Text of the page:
"American Monsters" Book Review
Written by Ron Williams
Published by Tarcher/Penguin
Written by Linda S. Godfrey
2014, 367 pages, Reference
Released on August 28th, 2014
Author Linda S. Godfrey makes it very clear upfront that this book is not about the human monsters that stalk our daily lives and the nightly news. This book is about the myriad of mysterious beasts that have been spotted stalking the Americas, or what she chooses to call the New World. If you were hoping to keep your monsters inside the continental United States, watch out. They're all over North and South America. Sasquatches, batsquathes, chupacabras, dog men, moth men, man bats, you name it. The new world is a veritable melting pot of monstrosities.
American Monsters is broken into different sections detailing the types of lusus naturae, not the geographical locations. Apparently these legendary beasts like to move around. A lot. You've got your Land, Air and Sea Monsters, and there's a surprising amount of crossover here. Moth men and batsquatches are all over the damn place, some by land, some by air, and technically some by sea too. Godfrey does a great job of keeping track of all of these cryptids and goes a step beyond the eyewitness accounts presented here to draw on Native American history and mythology. Her writing and cataloging are top notch. The book comes with an extensive bibliography and index as well.
The problem with all of this is it's really a collection of other people's work. While there are parts where Godfrey has researched incidents and sightings and done interviews with the eyewitnesses, most of this book references other books, Fate Magazine, and several websites and blogs. While Godfrey doesn't try to prove the existence of these creatures, she does go out of her way to bolster the eyewitness testimony by cross referencing other works with unsubstantiated claims. To any researcher, this is faulty logic.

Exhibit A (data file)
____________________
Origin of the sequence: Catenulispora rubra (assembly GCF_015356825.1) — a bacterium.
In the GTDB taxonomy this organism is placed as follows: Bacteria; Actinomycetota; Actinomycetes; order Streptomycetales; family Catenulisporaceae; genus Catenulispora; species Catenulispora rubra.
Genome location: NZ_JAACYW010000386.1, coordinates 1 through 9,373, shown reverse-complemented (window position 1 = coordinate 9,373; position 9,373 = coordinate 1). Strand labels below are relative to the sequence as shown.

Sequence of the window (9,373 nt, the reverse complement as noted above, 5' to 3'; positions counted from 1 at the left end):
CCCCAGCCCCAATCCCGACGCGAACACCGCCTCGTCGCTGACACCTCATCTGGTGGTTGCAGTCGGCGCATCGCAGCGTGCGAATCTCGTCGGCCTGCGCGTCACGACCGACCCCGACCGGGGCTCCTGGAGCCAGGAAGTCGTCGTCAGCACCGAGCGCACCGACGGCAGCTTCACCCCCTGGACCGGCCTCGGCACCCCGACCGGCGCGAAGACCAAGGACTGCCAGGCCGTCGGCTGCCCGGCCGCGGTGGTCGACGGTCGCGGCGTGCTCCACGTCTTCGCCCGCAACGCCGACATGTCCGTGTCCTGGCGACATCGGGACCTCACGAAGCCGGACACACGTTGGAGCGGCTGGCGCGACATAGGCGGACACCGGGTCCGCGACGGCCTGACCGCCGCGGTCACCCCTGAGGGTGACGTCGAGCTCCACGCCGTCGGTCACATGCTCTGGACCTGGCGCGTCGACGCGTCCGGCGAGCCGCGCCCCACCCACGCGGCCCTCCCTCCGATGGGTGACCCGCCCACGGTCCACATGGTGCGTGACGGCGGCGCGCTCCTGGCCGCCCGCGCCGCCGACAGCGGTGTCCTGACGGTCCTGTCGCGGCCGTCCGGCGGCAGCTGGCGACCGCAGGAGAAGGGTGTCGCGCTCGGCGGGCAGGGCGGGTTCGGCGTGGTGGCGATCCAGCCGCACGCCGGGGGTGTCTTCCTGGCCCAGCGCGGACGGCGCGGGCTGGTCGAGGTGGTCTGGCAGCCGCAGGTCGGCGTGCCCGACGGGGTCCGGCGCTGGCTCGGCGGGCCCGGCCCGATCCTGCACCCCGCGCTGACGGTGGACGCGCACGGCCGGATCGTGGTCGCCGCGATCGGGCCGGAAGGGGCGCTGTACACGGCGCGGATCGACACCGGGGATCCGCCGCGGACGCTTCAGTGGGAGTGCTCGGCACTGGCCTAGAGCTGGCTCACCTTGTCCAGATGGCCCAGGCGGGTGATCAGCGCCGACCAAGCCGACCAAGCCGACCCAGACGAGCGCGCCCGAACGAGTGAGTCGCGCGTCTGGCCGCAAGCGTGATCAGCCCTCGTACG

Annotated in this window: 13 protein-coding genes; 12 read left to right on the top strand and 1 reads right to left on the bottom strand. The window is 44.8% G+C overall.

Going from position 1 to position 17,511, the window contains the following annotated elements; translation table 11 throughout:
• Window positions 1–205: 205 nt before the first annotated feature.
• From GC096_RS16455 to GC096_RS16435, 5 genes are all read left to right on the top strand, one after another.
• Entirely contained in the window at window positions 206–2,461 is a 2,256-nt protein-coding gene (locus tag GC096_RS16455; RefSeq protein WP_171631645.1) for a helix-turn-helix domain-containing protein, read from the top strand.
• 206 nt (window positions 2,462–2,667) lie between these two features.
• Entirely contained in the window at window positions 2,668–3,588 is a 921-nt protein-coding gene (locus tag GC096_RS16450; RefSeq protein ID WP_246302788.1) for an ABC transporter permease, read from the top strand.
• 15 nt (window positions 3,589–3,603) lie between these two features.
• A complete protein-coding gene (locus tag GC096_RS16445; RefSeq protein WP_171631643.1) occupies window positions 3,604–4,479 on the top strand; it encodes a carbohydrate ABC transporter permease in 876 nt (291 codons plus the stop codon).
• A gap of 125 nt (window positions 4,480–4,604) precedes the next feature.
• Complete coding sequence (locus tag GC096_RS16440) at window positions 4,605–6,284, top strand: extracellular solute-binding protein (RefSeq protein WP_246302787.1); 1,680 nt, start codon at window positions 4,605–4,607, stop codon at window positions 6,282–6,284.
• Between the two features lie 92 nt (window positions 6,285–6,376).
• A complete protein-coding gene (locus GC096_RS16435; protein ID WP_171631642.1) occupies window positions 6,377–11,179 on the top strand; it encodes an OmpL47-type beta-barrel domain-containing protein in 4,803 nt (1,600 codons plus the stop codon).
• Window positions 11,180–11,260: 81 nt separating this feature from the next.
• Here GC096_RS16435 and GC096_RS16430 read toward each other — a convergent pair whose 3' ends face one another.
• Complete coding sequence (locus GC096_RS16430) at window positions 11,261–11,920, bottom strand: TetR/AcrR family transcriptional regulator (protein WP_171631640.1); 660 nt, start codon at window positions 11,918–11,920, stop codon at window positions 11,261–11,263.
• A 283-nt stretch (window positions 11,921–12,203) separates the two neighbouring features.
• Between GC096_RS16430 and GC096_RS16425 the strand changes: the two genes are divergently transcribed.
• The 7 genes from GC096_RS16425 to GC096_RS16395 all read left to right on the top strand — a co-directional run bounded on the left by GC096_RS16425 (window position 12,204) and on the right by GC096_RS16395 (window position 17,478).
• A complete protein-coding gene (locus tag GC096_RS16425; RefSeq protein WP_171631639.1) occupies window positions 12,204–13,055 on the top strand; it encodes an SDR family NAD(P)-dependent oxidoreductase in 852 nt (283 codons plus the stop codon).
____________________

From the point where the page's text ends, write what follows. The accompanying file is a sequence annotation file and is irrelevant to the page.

I realize that American Monsters is entertainment and not meant to be a textbook. The question here that the readers have to decide for themselves is, does it matter? For a lot of people it doesn't. They'll enjoy reading secondhand stories of Batsquatches, and there's nothing wrong with that. But, there are people who won't, and that's why I feel I have to point this out. Cryptozoology has blossomed into a near mainstream field of study, and there are many scientific books about the field, demonstrating real scientific research available. This isn't one of them. This is a quickly read compendium of tales that sometimes stagger the imagination. It's the type of book that doesn't have photographs of gigantic birds; it has photographs of people standing next to an area where one time in the past they claim to have seen giant birds.
If you're looking for a serious book about cryptozoology, this isn't it. If you're looking for light reading that might spark your imagination, offer some escape, and read about unexplainable things that maybe you yourself have experienced, this is probably a good book for you. Once I turned off all critical thinking and just sought to enjoy it, it was most definitely enjoyable.
I also want to point out that Linda S. Godfrey is not claiming that there is any kind of scientific research going on here. She's merely telling us the stories and experiences of others. And I was pleasantly surprised to see a reference to Dr. Franklin Ruehl, a cryptozoological crackpot many people may remember from his own show Mysteries from Beyond the Other Dominion that aired as one of the Sci-Fi Channel's first original programs back in the early '90s. As a reviewer I do have to take umbrage when Godfrey takes a dig at Animal Planet for a faux documentary they did on mermaids. I'm not sure she realizes she is presenting the same type of scientific evidence that they did: non-existent and entirely hearsay.
If you enjoy reading about tales of mystery, supernatural and the inexplicable, you'll like this book. If you don't question what you read, you'll like this book. Taken in that light, I believe this book will offer a lot of people a lot of entertainment value. Each small section takes only minutes to read, so it makes a great choice for bathroom or travel reading. It's well written and well organized. It's well done all around. In that light, I recommend it.